“It’s wonderful to be loved, but it’s profound to be understood.”
– Ellen DeGeneres
Whether you and your partner have been dating 10 months or 10 years, it is probable that both of you do not successfully communicate the messages you always intend to communicate to one another 100% of the time. This is because you are two separate and imperfect human beings who can walk away with highly dissimilar emotional experiences within the same circumstance. As close as you may be, and as long as you may have been together, you can still view the same tv show very differently, the same restaurant very differently, and the same disagreement very differently.
While it is preferable that your partner always agrees with your perspective, you and your partner do not have to agree with one another in order to learn how to hear and understand that which is upsetting the other.
In other words, by listening to your partner’s emotional experience, you can disagree with what they are saying, but still express that you have heard them, you understand their point of view, and you want to work things out with them to help improve their experience within the relationship. Here is an example of a REBT-Based Couples Counseling exercise, inspired by multiple couples counseling sessions I have had with my clients:
Partner 1: I do not believe you actually care about how stressed I am after work. I have told you so many times that my love languages are quality time and physical touch! I just want you to lay on the couch with me after work and rub my back, my feet, my shoulders…. I want you to touch me, not in a sexual way, but in a loving way, because you care that I am stressed. I want you to be there for me and just listen. Let me vent to you. I don’t want to have to be positive all the time, even though I know that is what you want. In some ways, I just feel Betrayed by you. I know you haven’t cheated on me, but there are other promises you made to me when we got married, like really being there for me emotionally, and I just do not think you have actually kept those promises.
Counselor: Okay, now that we heard a specific scenario that is upsetting for Partner 1, I want to ask you (Partner 2) to share with us what you heard. Whether you agree with these statements or not, I want to see if you truly understand what is troubling her?
Partner 2 (to counselor): Yes, I do. I would be lying if I said that I agree with everything she said, but I definitely heard her.
Partner 2 (to Partner 1): You are upset because you believe I don’t care that you’re stressed after work. I do care, but I understand that you do not believe that. You have told me we speak different love languages. You have told me before that my love language is about acts of service, but that you want more quality time and physical touch. I have heard you say that many times, and even though I think I am making somewhat of an effort to do that stuff more for you, you do not feel like I am making an effort, or at least enough of an effort. Even though I have not cheated on you, you still feel betrayed by me, because you do not feel effort on my end to be there for you when you are very stressed. You feel like you have to be positive around me all the time.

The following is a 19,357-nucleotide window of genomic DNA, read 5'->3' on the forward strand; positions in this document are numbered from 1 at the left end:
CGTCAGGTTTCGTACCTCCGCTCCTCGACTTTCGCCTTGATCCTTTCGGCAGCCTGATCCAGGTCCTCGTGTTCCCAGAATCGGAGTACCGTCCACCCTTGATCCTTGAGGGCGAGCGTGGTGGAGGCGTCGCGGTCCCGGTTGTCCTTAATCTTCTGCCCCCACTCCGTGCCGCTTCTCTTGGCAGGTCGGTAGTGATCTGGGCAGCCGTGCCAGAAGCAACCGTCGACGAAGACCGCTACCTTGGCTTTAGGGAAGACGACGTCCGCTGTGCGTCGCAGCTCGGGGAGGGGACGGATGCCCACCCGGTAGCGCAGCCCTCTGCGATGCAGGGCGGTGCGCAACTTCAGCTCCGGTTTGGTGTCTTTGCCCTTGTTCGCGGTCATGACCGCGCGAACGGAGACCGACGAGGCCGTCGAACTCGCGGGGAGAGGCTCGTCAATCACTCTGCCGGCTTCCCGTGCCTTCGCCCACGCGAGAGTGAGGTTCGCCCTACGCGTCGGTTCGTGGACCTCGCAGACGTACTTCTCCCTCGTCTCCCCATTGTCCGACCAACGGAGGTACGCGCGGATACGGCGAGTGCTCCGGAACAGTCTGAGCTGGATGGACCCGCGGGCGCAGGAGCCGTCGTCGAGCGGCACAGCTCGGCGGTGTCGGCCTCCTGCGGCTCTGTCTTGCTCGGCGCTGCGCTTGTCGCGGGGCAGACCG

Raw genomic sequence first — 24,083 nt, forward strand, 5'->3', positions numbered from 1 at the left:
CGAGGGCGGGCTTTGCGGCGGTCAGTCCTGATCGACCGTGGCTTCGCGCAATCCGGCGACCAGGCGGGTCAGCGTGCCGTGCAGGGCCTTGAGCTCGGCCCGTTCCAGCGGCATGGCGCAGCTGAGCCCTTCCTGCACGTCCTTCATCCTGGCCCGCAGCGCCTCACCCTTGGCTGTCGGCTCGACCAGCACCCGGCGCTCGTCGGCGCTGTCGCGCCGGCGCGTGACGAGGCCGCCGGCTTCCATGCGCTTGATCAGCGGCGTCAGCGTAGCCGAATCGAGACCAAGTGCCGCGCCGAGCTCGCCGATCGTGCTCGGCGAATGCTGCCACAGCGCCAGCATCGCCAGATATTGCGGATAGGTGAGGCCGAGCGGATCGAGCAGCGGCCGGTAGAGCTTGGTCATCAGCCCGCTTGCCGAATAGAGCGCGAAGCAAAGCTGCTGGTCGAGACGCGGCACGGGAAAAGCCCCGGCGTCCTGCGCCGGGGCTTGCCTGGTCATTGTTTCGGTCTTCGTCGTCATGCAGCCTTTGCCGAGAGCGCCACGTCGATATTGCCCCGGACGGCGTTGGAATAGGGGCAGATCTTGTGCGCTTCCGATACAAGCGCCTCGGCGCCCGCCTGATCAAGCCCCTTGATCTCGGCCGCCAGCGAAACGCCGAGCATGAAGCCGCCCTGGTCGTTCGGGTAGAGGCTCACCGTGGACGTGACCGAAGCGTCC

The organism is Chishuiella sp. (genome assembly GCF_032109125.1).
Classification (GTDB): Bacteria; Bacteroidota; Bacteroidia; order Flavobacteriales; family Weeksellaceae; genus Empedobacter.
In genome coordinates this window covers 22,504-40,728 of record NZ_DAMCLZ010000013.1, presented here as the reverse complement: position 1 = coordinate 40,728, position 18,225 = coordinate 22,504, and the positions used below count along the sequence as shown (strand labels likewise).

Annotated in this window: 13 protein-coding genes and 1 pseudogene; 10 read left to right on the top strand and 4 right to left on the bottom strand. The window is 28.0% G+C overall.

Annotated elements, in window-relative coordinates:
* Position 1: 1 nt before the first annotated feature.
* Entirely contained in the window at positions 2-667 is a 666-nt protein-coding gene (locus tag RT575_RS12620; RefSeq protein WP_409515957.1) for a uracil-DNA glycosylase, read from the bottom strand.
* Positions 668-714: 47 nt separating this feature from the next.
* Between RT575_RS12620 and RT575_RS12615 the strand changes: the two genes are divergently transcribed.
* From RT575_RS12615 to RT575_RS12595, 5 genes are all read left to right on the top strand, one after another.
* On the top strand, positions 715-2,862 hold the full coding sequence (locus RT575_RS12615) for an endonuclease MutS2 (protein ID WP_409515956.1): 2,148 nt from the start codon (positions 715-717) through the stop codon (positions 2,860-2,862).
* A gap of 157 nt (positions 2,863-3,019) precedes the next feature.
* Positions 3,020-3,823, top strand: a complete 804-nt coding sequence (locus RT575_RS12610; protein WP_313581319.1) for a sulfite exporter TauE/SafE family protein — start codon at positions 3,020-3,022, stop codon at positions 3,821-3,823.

Counselor to Partner 1: How did she do? Does she understand what is upsetting you, despite not entirely agreeing with you?
Partner 1 (to counselor): Yeah, I think so. I mean, it sounds like she does. I have told her these things before and not much changes, so I don’t know why this will be different, but today she did seem to hear me, and not make everything she says about disagreeing with me. I just want her to admit she doesn’t really care about helping to feel less stressed after work.
Counselor (to Partner 2): Did you grasp what she just said? Do you understand what is upsetting her? When you answer, make sure you speak directly to her.
Partner 2: Yes, I understand you. You want me to actually make the changes that you have asked me to make for a long time, though I have not really made them.
Partner 1: Right. At least you admit you haven’t made them.
Partner 2: No, I haven’t. But you also said you want me to admit that I don’t care about helping you to feel less stressed.
Partner 1: Right.
Partner 2: I understand you feel that way. I honestly do not agree with you, but I want to work this out with you, so that we can get to a point where you believe that I care, because I do.
This dialogue is similar to many that have transpired within my office, generally after I have asked a couple to take turns listening to one another speak about a situation within the relationship that is upsetting to one or both of them. Once one partner shares their perspective, the other will repeat what they have heard, and this is done until the first partner believes the second partner has truly heard and understood them. Then they switch roles.
This particular scenario demonstrates that Partner 2 comes to realize she does not have to entirely agree with Partner 1 to hear and understand her emotional experience (that which is upsetting to her). Partner 2 also shows Partner 1 that she is motivated to work with her to improve their relationship through developing more effective problem-solving and Self-Help Strategies to strengthen their ability to understand one another, as well as to have disagreements in a functional, adaptive, and empathetic way that do not result in unhelpful behaviors such as yelling, insulting, and avoiding one another. This begins with taking Emotional & Behavioral Responsibility for your own feelings and behaviors.
If you and your partner are looking to improve communication within your relationship, you can learn more about this exercise, as well as other strategies in my article on: 3 REBT Exercises To Stop Irrational Thinking Before It Results In An Argument!